This post was updated in May 2019.
Are you flying by the seat of your pants when it comes to feeding your kids?
Pleading with your child at the dinner table, leaving meals to the last minute, and living with that unsettled feeling that things aren’t as good as they could be?
For many of us in the feeding trenches, we have the same question–why is feeding my family so hard?
Well, if feeding is hard, I’m betting that some common feeding mistakes are getting in the way.
As a pediatric nutritionist and a mom, I know that you are trying your best to really raise a healthy eater. But you’ve got some obstacles and challenges to face.
From the plethora of sweets and treats to the crazy chaos of getting dinner on the table, today’s parents are more challenged than ever before.
This simple fact can set you up for some blunders around the table.
Feeding mistakes make the job of nourishing your child harder.
11 Common Feeding Mistakes Parents Make
In my years of private practice and working in hospitals, I’ve noticed some common feeding mistakes parents make around the meal table. I’m sharing them here to help you avoid them.
1. Encouraging Your Child to Eat More
“Just take another bite, sweetie, then you can get down from the table.”
With the best of intentions, parents try to get their kids to eat a little bit more. Especially if their toddler won’t eat.
What they don’t realize is pushing children to eat more may lead to weight problems.
According to a 2007 study in Appetite, 85% of parents tried to get their kindergarten children to eat more using words of praise or pressure.
Parents were successful, with 83% of children eating more than they might otherwise have.
Yes, you guessed it, kids were eating beyond their appetite.
Instead: Let your child stop eating when he’s full. Don’t force kids to eat more than they want.
2. Polishing Off the Bottle or Jar
It’s hard to waste an ounce of formula or a spoonful of baby food. Some parents push those last swigs and spoons to mark success at feeding.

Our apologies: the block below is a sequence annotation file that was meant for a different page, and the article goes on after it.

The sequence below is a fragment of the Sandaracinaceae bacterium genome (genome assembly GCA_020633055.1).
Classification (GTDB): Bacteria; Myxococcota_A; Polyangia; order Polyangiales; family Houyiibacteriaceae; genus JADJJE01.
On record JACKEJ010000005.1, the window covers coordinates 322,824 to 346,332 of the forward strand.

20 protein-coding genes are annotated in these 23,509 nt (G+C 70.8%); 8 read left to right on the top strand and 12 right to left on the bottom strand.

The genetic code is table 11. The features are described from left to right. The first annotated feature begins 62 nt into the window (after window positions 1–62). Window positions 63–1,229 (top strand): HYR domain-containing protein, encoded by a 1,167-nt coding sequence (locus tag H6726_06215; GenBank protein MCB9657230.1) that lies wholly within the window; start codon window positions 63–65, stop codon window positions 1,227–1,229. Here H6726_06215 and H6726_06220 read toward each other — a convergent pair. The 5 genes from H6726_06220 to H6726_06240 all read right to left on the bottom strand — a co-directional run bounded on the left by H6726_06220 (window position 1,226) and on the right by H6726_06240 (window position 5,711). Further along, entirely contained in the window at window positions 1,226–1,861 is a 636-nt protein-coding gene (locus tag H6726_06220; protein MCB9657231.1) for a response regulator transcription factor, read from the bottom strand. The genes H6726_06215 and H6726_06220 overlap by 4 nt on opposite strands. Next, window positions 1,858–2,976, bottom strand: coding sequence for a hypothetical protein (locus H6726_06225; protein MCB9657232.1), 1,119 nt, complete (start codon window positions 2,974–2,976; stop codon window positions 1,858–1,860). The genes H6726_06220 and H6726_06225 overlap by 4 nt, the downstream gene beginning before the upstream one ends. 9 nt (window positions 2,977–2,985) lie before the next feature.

There are several unintentional mistakes with baby feeding that parents make.
For example, a 2009 article in Advances in Pediatrics noted that “emptying the bottle” and serving larger volumes of formula at feedings were associated with excess weight gain in the first six months of life.
Infancy is a vulnerable time of growth and development, as you know. Growth is rapid and cells grow and change, which may affect the way energy is stored in the body.
Early alterations in storage and usage of nutrients may influence excessive weight gain and even obesity development.
Instead: Be careful to read baby’s feeding cues and respond appropriately. More on that here.
3. Bribing with Dessert in Exchange for Eating Veggies or Trying New Food
Using food, particularly desserts, to reward children for their eating performance may have a surprising effect.
We like to think it helps children develop good eating habits, but research tells us rewarding with sweets in particular, shifts a child’s food value system to favor the sweet treats we offer.
A 2007 review article on the influence of parents on eating behavior in children found that using food as reward increased preschool-aged children’s preferences for those foods.
They may also promote food preferences for high calorie, unhealthy fare.
Instead: Don’t tie sweets and other tasty foods to what or how much your child eats. Balance sweets everyday by using my 90/10 Rule and don’t make eating a condition for enjoying them.
4. Trying to Control Eating Outside of Your Home
Recently, a mom asked me how to control what and how much her daughter ate at school.
According to a 2011 study from Johns Hopkins University, parents have little influence over what their kids eat, especially as they get older.
In fact, the outside environment (school, church, and peers) has more sway than parents!
Kids tend to want what they cannot have. Tight control over food in or outside the home may have unwanted effects such as out-of-control eating or choosing unhealthy items when kids have access to them.
Instead: Have a home environment that is balanced with mostly nutritious foods, a little bit of “Fun” food, and let your child be in charge of their eating.
5. Pre-Plating Your Child’s Food